Dinner invitation

My prompt this week is whom would I like to invite to dinner or is there a recipe that’s been handed down. There’s no recipe handed down for generations, too many of my ancestors lost parents when still children. I have a few from my mom but I don’t think any go way back.

However I would love to not invite someone to dinner but to be invited to join them for dinner. Sit at the table with an entire family; watch the interaction, be part of the interaction. Or there may be very little interaction because perhaps the children were supposed to be only seen and not heard. I’d love to help prepare the meal, set the table and clear the table. Though I wouldn’t want to go so far as killing a chicken or anything like that. Just have the meat all ready for cooking.

I just can’t decide which family, what country and what era. Maybe go way back to Johann Ferdinand Carl Römer, 1771-1860, my ggg grandfather. He was a man of wealth so I think he had servants and I doubt there was much banter at the dinner. His portrait is below. I don’t think casual me would fit in comfortably for any length of time so a three day visit would be best.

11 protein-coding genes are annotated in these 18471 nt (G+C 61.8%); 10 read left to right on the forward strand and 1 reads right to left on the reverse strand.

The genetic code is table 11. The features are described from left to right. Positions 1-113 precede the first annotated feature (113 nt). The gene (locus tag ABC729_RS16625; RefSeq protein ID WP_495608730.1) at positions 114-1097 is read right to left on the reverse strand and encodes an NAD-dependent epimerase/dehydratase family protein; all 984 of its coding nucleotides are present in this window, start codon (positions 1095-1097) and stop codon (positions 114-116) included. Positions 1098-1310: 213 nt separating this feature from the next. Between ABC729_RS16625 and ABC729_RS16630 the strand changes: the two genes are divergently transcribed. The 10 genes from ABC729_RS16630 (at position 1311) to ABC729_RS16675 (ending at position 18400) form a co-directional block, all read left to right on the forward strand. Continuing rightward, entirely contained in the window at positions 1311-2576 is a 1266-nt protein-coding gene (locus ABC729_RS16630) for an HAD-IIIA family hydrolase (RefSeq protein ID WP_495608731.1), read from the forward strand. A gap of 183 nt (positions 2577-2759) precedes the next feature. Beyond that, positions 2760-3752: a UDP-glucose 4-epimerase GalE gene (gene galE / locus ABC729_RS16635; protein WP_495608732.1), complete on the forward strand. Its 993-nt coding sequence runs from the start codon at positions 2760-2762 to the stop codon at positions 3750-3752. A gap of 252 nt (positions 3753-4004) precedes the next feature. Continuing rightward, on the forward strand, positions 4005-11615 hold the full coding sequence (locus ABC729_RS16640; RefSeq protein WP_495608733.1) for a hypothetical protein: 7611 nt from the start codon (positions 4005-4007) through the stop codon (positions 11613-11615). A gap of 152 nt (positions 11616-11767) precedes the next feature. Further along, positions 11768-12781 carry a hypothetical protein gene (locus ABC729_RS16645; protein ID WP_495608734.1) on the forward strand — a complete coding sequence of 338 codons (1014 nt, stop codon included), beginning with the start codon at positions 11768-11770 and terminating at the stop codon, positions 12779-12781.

The James Emmett Cole family would be nice to drop in on. James, 1850-1928, was born in Pennsylvania while his wife Charlotte Hardwick,1847-1923, was born in Haddenham, England. She lost her parents while a young teen (no passing down of recipes), ended up as a servant until her brothers who had emigrated to Canada and the US could bring her over also. They had 8 children, one of them Sadie or Sarah, 1881-1914, my grandmother.